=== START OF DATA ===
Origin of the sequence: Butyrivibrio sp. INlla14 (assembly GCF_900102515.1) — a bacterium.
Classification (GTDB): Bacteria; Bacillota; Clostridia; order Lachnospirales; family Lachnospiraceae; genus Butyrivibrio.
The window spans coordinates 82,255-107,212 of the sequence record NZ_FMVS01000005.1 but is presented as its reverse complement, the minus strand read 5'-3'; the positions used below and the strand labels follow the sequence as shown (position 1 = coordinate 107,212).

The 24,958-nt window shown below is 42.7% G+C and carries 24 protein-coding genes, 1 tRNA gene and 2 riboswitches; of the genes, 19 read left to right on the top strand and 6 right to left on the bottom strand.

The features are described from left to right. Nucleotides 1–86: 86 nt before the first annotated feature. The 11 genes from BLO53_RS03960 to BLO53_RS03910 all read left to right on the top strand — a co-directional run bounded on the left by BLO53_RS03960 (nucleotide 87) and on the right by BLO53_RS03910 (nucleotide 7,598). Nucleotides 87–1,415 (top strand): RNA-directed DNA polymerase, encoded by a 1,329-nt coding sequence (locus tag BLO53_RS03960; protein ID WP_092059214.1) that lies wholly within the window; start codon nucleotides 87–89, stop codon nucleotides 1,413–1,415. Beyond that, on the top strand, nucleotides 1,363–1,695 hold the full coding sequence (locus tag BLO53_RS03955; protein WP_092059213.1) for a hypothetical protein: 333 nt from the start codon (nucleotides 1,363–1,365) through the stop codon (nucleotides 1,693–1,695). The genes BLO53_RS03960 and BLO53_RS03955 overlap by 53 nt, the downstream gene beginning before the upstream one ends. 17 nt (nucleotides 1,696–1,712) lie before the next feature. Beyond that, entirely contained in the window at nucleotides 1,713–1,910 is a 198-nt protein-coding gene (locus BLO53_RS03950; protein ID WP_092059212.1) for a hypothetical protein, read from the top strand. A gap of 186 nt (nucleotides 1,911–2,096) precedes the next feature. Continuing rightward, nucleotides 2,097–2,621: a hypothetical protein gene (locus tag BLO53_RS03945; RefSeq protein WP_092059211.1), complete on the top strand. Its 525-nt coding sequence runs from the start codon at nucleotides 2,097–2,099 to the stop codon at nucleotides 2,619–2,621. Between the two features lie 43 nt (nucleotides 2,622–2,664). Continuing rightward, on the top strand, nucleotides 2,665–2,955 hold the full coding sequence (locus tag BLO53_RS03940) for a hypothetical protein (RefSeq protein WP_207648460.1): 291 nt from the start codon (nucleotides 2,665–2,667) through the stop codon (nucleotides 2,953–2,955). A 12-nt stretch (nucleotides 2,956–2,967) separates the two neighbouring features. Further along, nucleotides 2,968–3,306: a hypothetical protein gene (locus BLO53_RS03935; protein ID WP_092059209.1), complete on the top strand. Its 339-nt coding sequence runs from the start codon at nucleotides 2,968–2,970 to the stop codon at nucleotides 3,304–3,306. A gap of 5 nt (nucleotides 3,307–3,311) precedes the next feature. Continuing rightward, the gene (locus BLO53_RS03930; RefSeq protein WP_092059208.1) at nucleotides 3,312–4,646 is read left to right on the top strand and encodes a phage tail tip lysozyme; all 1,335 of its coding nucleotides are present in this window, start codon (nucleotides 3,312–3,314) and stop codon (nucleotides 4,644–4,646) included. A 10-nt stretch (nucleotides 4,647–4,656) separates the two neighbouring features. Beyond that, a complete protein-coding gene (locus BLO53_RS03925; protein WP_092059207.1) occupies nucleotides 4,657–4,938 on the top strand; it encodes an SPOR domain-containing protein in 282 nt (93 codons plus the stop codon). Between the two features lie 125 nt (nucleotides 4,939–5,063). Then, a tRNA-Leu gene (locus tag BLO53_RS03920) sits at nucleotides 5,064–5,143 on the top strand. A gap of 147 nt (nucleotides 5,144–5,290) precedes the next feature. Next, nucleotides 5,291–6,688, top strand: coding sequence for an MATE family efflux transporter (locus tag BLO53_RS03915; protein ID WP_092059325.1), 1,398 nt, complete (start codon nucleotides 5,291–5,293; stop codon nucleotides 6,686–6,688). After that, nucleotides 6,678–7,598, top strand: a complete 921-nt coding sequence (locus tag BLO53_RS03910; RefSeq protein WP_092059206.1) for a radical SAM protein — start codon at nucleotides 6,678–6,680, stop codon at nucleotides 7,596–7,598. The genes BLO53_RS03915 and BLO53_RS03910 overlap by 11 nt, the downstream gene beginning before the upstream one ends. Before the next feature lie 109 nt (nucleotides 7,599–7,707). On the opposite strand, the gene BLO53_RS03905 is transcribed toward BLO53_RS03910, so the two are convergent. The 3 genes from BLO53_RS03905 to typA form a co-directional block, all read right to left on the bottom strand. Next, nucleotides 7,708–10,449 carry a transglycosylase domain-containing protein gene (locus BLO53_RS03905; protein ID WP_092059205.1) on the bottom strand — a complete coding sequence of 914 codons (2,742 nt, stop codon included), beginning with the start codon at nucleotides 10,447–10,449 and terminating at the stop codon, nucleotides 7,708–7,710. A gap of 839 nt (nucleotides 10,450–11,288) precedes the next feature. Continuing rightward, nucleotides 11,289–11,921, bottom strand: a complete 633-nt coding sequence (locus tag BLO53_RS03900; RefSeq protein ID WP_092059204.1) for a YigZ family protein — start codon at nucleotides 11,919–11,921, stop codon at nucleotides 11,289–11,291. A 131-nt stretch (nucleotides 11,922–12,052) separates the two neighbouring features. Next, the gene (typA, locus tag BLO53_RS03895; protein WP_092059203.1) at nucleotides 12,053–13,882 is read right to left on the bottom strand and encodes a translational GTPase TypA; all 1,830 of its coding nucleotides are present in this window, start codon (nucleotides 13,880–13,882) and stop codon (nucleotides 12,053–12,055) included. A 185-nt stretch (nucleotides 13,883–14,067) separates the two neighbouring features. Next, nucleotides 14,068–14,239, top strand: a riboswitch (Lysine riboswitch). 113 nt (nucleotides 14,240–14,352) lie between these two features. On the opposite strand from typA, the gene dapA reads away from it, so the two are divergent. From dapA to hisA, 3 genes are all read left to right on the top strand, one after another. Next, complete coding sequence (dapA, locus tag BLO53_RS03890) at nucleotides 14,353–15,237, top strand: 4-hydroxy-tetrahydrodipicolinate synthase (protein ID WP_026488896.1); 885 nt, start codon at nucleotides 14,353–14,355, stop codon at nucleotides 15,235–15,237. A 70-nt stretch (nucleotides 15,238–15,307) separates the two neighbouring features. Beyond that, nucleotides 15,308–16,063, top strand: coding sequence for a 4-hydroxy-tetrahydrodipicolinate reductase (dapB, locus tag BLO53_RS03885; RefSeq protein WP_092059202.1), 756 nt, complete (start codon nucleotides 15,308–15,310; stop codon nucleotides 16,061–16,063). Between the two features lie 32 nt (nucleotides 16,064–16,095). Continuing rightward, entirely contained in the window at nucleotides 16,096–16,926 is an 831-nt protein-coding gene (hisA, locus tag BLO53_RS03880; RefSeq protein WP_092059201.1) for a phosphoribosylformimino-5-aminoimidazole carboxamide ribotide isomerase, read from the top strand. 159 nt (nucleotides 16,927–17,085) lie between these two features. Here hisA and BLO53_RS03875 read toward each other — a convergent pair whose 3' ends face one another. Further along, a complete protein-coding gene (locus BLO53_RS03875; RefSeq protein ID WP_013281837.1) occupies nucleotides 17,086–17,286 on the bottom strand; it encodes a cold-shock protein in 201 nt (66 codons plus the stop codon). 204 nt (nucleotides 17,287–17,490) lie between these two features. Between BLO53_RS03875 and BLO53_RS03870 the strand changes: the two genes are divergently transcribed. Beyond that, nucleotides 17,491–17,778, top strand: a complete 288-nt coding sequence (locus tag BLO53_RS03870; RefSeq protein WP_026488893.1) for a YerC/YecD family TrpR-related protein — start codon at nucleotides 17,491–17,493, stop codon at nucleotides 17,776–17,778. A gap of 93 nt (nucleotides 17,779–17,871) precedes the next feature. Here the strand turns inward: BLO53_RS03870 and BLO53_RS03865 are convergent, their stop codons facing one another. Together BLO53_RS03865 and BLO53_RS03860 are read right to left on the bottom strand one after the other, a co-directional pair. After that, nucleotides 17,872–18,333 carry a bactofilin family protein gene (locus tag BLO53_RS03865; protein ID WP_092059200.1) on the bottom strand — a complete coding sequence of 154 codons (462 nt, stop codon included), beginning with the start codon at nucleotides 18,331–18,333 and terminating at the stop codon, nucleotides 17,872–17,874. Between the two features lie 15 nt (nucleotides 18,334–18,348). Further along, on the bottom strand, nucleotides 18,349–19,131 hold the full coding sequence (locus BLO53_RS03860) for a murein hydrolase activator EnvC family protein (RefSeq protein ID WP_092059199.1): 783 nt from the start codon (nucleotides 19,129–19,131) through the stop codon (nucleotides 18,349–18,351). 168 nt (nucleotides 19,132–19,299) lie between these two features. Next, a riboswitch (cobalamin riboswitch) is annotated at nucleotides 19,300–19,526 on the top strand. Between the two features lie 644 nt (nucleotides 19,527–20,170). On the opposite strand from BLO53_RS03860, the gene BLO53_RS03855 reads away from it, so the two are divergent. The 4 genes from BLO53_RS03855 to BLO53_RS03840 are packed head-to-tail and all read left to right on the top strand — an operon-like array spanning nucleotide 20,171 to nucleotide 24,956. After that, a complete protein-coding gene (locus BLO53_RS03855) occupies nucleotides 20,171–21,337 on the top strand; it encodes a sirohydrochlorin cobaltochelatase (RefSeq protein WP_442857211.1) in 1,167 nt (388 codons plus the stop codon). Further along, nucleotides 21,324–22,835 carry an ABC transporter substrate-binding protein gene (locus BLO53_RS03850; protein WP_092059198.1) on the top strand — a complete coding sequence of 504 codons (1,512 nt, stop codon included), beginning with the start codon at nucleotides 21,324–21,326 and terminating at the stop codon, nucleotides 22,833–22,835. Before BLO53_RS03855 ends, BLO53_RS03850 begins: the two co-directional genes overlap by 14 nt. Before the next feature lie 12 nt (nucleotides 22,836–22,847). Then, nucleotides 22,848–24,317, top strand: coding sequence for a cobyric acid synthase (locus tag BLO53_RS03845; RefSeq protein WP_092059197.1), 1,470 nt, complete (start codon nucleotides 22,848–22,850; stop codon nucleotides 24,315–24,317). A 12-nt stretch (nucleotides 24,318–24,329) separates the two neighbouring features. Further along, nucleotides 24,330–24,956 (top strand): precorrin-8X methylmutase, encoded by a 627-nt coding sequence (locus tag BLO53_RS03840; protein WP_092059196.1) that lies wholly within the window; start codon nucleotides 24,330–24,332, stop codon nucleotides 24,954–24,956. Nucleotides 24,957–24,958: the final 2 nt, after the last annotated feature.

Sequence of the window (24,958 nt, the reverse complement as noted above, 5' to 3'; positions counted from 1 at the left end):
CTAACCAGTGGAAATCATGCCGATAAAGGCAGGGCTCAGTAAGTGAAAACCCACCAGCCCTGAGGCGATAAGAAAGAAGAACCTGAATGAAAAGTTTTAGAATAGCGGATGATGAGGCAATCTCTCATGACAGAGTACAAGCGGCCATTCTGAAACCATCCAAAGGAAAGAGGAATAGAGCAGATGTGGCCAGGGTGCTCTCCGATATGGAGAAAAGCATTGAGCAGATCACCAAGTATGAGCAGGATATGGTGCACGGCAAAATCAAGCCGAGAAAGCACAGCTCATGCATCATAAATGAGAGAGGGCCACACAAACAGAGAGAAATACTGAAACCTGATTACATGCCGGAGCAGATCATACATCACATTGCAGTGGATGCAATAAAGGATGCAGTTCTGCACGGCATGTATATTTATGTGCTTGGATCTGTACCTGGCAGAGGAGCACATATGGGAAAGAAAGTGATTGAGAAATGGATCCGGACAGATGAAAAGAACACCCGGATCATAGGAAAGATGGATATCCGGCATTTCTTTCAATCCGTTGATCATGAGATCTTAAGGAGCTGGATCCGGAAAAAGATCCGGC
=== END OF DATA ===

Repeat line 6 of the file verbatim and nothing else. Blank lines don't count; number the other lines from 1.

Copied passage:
Sequence of the window (24,958 nt, the reverse complement as noted above, 5' to 3'; positions counted from 1 at the left end):